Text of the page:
First Americans

October 21, 2018
By Damond Benningfield


An outline of where Beringia, the “bridge” of land between Asia and Alaska, would be in modern day. Photo Credit: U.S. National Park Service

You’ll find lots of hiking trails along the western coast of the United States. But archaeologists are looking for one more. It might have been hidden for thousands of years -- on the bottom of the Pacific Ocean.

There’s evidence that the first people reached the Americas perhaps 15,000 years ago or even earlier. They came during the last Ice Age, when sea level was hundreds of feet lower than it is today. That exposed a “bridge” of land between present-day Asia and Alaska. People might have crossed that bridge in search of game or other necessities.

Archaeologists are trying to figure out how those people spread across North America. One idea is that they first followed the coastline, which extended farther out than it does today. As the Ice Age ended and the ice melted, though, the Pacific rose, covering any encampments on the coast.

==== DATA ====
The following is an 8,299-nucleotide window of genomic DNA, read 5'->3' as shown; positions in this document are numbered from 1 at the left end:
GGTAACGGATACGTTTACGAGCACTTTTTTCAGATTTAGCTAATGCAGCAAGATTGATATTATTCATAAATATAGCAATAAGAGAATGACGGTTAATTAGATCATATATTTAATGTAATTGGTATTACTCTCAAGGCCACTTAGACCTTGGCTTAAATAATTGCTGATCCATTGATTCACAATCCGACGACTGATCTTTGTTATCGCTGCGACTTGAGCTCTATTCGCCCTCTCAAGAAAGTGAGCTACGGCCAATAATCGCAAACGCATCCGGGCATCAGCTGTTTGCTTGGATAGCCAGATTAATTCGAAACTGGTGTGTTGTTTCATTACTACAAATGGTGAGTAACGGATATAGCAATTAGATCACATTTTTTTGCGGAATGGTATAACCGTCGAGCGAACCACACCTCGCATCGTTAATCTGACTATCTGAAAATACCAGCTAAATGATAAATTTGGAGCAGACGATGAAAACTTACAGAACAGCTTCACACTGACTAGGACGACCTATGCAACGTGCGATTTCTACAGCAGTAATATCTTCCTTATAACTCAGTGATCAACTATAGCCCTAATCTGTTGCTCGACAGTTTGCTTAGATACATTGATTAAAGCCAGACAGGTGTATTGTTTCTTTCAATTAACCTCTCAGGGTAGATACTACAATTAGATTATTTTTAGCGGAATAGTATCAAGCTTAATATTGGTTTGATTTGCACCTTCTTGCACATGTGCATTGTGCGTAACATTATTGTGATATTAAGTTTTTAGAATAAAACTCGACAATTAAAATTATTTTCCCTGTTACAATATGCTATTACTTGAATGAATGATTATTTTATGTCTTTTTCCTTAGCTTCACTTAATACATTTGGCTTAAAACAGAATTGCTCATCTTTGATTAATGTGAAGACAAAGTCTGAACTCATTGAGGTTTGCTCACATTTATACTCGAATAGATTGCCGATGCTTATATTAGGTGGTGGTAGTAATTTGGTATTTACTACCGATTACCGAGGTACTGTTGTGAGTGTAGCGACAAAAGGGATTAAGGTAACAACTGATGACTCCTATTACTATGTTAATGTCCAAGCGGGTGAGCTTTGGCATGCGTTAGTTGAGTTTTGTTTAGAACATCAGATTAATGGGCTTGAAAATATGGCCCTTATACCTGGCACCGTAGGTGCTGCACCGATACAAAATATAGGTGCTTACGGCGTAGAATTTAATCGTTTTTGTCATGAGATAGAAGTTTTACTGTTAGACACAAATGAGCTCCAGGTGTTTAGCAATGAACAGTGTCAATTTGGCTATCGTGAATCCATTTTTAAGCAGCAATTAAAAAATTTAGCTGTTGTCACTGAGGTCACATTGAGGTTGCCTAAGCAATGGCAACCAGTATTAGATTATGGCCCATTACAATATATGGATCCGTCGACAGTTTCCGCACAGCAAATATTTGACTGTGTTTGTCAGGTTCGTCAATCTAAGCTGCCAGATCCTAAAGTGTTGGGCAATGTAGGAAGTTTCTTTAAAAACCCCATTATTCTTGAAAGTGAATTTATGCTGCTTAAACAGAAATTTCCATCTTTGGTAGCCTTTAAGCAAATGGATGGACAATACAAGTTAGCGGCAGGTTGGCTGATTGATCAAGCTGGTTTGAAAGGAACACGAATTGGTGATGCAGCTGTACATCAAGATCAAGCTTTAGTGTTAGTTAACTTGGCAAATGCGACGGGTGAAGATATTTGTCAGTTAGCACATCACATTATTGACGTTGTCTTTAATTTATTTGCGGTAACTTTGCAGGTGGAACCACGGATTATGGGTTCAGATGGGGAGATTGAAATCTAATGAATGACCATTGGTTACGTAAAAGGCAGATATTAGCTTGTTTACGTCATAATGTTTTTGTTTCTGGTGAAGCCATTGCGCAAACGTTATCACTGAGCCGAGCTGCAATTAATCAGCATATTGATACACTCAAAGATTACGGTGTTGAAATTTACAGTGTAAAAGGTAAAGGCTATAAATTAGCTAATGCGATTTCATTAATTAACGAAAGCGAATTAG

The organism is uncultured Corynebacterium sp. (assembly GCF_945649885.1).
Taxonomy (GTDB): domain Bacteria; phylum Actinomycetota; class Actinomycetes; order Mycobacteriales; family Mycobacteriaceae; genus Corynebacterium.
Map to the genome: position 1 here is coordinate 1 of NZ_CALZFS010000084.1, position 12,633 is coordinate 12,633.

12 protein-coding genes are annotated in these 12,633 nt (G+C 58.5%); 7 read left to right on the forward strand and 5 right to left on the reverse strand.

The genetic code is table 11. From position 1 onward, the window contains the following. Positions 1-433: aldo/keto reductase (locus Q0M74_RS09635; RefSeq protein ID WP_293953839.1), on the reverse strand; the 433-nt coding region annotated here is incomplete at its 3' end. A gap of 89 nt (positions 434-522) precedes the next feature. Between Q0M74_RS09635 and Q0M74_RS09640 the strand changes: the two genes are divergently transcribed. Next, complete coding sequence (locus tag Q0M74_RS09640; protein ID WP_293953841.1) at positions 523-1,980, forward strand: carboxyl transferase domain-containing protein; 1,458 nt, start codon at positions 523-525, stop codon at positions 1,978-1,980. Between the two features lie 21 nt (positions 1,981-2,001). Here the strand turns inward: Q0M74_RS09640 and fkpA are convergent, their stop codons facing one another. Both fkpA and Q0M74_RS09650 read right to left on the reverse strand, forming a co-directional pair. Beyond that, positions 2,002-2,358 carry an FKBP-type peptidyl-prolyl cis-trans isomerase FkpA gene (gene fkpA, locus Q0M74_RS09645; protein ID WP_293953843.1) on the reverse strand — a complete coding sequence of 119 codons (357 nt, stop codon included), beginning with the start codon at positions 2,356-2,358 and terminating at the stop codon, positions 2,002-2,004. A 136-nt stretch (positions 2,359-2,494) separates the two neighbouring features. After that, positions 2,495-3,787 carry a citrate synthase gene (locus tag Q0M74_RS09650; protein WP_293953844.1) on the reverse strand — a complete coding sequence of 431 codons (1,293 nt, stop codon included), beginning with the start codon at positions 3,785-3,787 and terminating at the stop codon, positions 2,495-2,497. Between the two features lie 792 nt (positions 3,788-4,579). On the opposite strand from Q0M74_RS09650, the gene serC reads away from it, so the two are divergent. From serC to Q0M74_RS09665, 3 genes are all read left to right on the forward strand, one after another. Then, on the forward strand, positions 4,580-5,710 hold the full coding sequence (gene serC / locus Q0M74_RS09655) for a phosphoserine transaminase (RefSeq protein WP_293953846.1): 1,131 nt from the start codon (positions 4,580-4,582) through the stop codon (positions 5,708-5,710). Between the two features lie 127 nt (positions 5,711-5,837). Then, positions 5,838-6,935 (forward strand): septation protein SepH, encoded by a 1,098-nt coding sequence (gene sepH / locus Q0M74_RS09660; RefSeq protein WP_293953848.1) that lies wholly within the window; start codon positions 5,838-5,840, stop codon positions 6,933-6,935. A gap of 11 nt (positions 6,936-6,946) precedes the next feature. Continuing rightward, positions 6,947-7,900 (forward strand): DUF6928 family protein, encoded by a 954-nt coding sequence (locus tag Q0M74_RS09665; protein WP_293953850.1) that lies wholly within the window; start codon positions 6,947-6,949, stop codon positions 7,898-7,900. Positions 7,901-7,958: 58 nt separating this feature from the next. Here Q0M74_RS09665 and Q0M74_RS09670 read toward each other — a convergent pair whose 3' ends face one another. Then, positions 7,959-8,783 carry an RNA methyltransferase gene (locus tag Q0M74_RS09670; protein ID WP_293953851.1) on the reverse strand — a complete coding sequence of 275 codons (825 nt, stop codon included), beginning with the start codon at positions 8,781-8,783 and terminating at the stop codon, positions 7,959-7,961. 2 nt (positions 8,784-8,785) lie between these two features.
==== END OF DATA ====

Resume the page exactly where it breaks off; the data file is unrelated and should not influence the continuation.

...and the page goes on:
Researchers are looking for evidence of those settlements off the coast of Oregon, and around the Channel Islands, near Los Angeles. They’ve used sonar and other instruments to study the ocean floor and the top layers of sediments. The instruments could reveal piles of discarded shells or other trash, or perhaps even structures.

In 2017, the researchers identified eight places of interest. And in 2018, they took core samples at those spots -- narrow tubes that pushed deep into the sediments. Researchers will hunt through the samples for bits of charcoal or other evidence of human occupation -- stopping points on the trail of the first Americans.